We sat opposite each other, across a table that recently acquired an ashtray and a plate of tacos. I wasn’t even sure then what it was I found cute about you. It was twilight when we all ended up at that bar for the first time and decided to go al fresco drinking. Admittedly not the best idea to execute when the bar is near a university and situated by the highway. Cars honked in the background. Stilted conversations. I take in the air you release and cough out some of my dry humor. I have never done well in awkward situations. So I drink. I would even have played with my hair if it wasn’t tied up in a ponytail. Your face was shrouded by smoke and dust. Eventually, by my own beer goggles. Only it’s not made of beer. I don’t drink beer. I imagine it tastes like piss. I just don’t do well in awkward situations. The heat has not yet fully crawled its way down my throat as I downed another drink. 17 year old me is yet to learn how to handle social situations with grace.
We sat opposite each other, across a table that was wet with spilled drinks, littered with pieces of sisig, and a filled up ash tray. Jeepney drivers calling out for passengers are becoming scarce. Laughter flowed easily as our conversations drown out the latest pop song blasting in the background. I have started to refuse drinks that come my way and held onto a nearly empty glass like a lifeline. You held on to an empty pack of Marlboro lights and play with the flip top box. It must have been the excessive drinking. Or some midnight magic. My skin tingled at every witty comeback you had. There was an undercurrent of static between us as I catch you stealing glances when I take some myself. I didn’t even mind that you were a human chimney. That was uncharacteristic.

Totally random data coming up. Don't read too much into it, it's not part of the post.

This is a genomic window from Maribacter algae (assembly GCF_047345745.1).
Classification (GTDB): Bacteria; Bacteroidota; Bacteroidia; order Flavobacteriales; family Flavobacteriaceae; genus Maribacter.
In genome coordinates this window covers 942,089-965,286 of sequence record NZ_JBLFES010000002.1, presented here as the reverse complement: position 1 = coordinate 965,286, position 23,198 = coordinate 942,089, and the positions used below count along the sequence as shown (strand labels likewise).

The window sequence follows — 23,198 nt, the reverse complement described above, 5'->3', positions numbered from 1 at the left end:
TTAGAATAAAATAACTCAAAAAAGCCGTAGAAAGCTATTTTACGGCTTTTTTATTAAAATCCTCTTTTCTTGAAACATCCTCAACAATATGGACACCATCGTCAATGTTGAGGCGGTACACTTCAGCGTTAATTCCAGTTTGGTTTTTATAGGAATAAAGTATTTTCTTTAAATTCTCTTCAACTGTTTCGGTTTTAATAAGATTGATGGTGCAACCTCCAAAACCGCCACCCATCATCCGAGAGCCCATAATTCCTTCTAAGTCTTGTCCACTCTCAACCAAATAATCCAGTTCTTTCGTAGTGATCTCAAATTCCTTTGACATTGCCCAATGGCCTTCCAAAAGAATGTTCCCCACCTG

We sat opposite each other, across a table, your phone in my hand, with my number typed in. Your smile matched mine as I hand it back. Nine years later, and the rest is history.
In fact, unless you outright ask me, I won’t even encourage it. I have always maintained the position that traveling is a personal experience. We all have different needs, wants, and, in varying phases in our lives. Like the well-worn adage, not everything that works for me will work for you. There are tourists who just want to cover all the picturesque sites. And there are tourists who waste an afternoon away getting lost in back alleys and finding themselves in some third wave coffee shop. Some of us are budget travelers who can maximize every single peso they spend and are hard to pin down because of the mileage they cover. Then there are some who would splurge on posh accommodations and eat meals that require a diversity of utensils, once a year. The 1% goes on a yacht trip every weekend. Some just want to immerse themselves in foreign cultures and eat authentic local cuisine. Shoppers go to stretch out their negotiation muscles. Others have items on their bucket lists to cross out. There are parents who can’t leave their children behind, and would rather spend their money on tuition fees. There are fur parents with pets that don’t do well in pet hotels. Some people hate flying. Some people get seasick. There are people who enjoy their expensive coffee and latest gadgets more than traveling. And you know what? That’s okay.
With most of the people I interact with on social media in their 20s, my feed is flooded with listicles of why you should or should not do things. Most of these are, surprisingly, travel related. As much as I enjoy traveling, solo or not, I also acknowledge that the choice to do so is a mix of privilege and priorities. However, the pressure to do so is staggering, and there are even debates on being a tourist or a traveler. Even movies advocate travel as a way to be enlightened or an escape where all your problems magically wrap themselves up and the pieces fall into place. It has not happened to me yet, but it could have happened to anyone. The only way to find out is by doing you. So I am not gonna tell you to travel. But I’m gonna tell you to do you.